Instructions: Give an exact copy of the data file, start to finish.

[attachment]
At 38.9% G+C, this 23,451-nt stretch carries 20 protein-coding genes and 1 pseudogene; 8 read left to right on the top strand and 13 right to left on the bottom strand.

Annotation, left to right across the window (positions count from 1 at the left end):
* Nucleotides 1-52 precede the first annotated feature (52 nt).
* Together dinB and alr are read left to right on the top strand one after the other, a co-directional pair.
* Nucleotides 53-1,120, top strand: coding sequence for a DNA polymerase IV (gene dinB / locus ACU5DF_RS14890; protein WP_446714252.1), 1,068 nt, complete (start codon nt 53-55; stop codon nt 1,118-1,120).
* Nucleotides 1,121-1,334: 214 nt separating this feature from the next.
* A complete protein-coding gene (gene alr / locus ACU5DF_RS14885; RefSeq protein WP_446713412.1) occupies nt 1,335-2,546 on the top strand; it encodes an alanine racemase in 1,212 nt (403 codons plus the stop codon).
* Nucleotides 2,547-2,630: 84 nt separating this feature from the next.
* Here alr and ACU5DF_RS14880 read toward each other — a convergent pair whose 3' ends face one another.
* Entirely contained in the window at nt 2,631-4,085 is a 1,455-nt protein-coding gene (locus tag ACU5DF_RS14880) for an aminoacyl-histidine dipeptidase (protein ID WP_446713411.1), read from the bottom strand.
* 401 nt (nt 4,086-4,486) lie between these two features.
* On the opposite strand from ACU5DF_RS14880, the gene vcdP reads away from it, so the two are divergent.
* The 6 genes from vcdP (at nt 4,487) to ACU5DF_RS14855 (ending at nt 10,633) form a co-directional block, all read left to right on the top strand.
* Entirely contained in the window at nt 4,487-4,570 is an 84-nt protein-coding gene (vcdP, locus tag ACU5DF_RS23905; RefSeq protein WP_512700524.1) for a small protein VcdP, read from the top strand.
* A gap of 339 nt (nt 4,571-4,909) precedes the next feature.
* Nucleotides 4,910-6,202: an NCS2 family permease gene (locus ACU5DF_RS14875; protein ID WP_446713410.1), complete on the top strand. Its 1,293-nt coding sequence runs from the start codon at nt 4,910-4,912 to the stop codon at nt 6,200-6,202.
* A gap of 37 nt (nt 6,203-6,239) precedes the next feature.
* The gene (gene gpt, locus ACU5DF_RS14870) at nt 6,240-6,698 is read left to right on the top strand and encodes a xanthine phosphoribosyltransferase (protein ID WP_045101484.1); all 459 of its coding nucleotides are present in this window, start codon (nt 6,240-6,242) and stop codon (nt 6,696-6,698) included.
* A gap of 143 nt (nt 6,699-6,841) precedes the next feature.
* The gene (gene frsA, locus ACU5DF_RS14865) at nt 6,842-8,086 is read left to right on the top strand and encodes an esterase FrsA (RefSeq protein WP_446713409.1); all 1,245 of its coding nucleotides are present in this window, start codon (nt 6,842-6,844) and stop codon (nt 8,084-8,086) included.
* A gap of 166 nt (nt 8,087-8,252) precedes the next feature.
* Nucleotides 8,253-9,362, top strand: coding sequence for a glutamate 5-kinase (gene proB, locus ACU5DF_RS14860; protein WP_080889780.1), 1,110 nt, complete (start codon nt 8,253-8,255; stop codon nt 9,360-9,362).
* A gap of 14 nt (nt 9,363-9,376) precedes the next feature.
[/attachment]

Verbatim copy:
At 38.9% G+C, this 23,451-nt stretch carries 20 protein-coding genes and 1 pseudogene; 8 read left to right on the top strand and 13 right to left on the bottom strand.

Annotation, left to right across the window (positions count from 1 at the left end):
* Nucleotides 1-52 precede the first annotated feature (52 nt).
* Together dinB and alr are read left to right on the top strand one after the other, a co-directional pair.
* Nucleotides 53-1,120, top strand: coding sequence for a DNA polymerase IV (gene dinB / locus ACU5DF_RS14890; protein WP_446714252.1), 1,068 nt, complete (start codon nt 53-55; stop codon nt 1,118-1,120).
* Nucleotides 1,121-1,334: 214 nt separating this feature from the next.
* A complete protein-coding gene (gene alr / locus ACU5DF_RS14885; RefSeq protein WP_446713412.1) occupies nt 1,335-2,546 on the top strand; it encodes an alanine racemase in 1,212 nt (403 codons plus the stop codon).
* Nucleotides 2,547-2,630: 84 nt separating this feature from the next.
* Here alr and ACU5DF_RS14880 read toward each other — a convergent pair whose 3' ends face one another.
* Entirely contained in the window at nt 2,631-4,085 is a 1,455-nt protein-coding gene (locus tag ACU5DF_RS14880) for an aminoacyl-histidine dipeptidase (protein ID WP_446713411.1), read from the bottom strand.
* 401 nt (nt 4,086-4,486) lie between these two features.
* On the opposite strand from ACU5DF_RS14880, the gene vcdP reads away from it, so the two are divergent.
* The 6 genes from vcdP (at nt 4,487) to ACU5DF_RS14855 (ending at nt 10,633) form a co-directional block, all read left to right on the top strand.
* Entirely contained in the window at nt 4,487-4,570 is an 84-nt protein-coding gene (vcdP, locus tag ACU5DF_RS23905; RefSeq protein WP_512700524.1) for a small protein VcdP, read from the top strand.
* A gap of 339 nt (nt 4,571-4,909) precedes the next feature.
* Nucleotides 4,910-6,202: an NCS2 family permease gene (locus ACU5DF_RS14875; protein ID WP_446713410.1), complete on the top strand. Its 1,293-nt coding sequence runs from the start codon at nt 4,910-4,912 to the stop codon at nt 6,200-6,202.
* A gap of 37 nt (nt 6,203-6,239) precedes the next feature.
* The gene (gene gpt, locus ACU5DF_RS14870) at nt 6,240-6,698 is read left to right on the top strand and encodes a xanthine phosphoribosyltransferase (protein ID WP_045101484.1); all 459 of its coding nucleotides are present in this window, start codon (nt 6,240-6,242) and stop codon (nt 6,696-6,698) included.
* A gap of 143 nt (nt 6,699-6,841) precedes the next feature.
* The gene (gene frsA, locus ACU5DF_RS14865) at nt 6,842-8,086 is read left to right on the top strand and encodes an esterase FrsA (RefSeq protein WP_446713409.1); all 1,245 of its coding nucleotides are present in this window, start codon (nt 6,842-6,844) and stop codon (nt 8,084-8,086) included.
* A gap of 166 nt (nt 8,087-8,252) precedes the next feature.
* Nucleotides 8,253-9,362, top strand: coding sequence for a glutamate 5-kinase (gene proB, locus ACU5DF_RS14860; protein WP_080889780.1), 1,110 nt, complete (start codon nt 8,253-8,255; stop codon nt 9,360-9,362).
* A gap of 14 nt (nt 9,363-9,376) precedes the next feature.